Jane Jensen's Moebius is out soon, and to coincide with the occasion there is now a Jane Jensen's demo to keep us Jane Jensen's occupied in the meantime. The demo gives us the opportunity to step into the sharp-suited, beanpole body of one Malachi Rector (not pictured above), who just might be the best-named game character this side of Metal Gear Solid: Peace Walker's intemperate villain 'Hot Coldman'. Expect to click on things, talk to people, and save a handsome man from hanging in order recruit him to your globe-hopping mystery squad - it's all in a day's work at the following link.
All Gabriel "Dracula" Belmont wants to do is be left in peace. He longs to stare into the night sky and occasionally feast on the blood of the pure, but that stupid Satan just won't stop showing up and kicking over Dracula's Gothic sand castle. We'll soon get to stick our Void Swords right in the Devil's derriere when Castlevania: Lords of Shadow 2 hits PCs on February 25, but at least we can sate our bloodthirst in the meantime with the free demo available on Steam along with a 10 percent cut of the $60 pre-order price.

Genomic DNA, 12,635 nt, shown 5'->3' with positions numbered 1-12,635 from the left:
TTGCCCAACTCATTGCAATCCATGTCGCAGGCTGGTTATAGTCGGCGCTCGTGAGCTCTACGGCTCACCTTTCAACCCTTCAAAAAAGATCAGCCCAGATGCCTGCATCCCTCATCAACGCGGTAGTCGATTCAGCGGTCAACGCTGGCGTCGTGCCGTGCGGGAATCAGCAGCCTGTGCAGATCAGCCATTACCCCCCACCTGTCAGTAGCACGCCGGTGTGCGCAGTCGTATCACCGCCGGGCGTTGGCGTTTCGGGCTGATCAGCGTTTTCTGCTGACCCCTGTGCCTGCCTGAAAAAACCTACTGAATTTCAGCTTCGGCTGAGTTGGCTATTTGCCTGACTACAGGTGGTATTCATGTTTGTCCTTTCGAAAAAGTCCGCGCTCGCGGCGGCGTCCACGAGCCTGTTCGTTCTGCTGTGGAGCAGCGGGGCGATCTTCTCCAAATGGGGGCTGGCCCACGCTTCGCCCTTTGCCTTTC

If you're anything like me, I'm going to have to quickly manage your expectations. When I first heard that Bossa Studios - the folks responsible for Surgeon Simulator 2013 - were making a multiplayer deathmatch game called Time To Live, I assumed it'd involve slicing and/or dicing organs in a two-way surgery off. Not so, as the trailer reveals. Instead, it's a top-down, arena-based shopping battler, in which only futuristic commercialism can delay your impending demise.
Probably Archery is definitely a game about archery. I mean look at it, it's got bows and everything. Where Probable Archery differs from Actual Archery is in its slightly terrifying enemies (muscly semi-naked men with apples for heads), its not exactly realistic situations, and oh yes the game's QWOP/Surgery Simulator-style controls. This means you have a startling degree of control over your arms (and in the game), and obviously that you're going to miss quite a lot.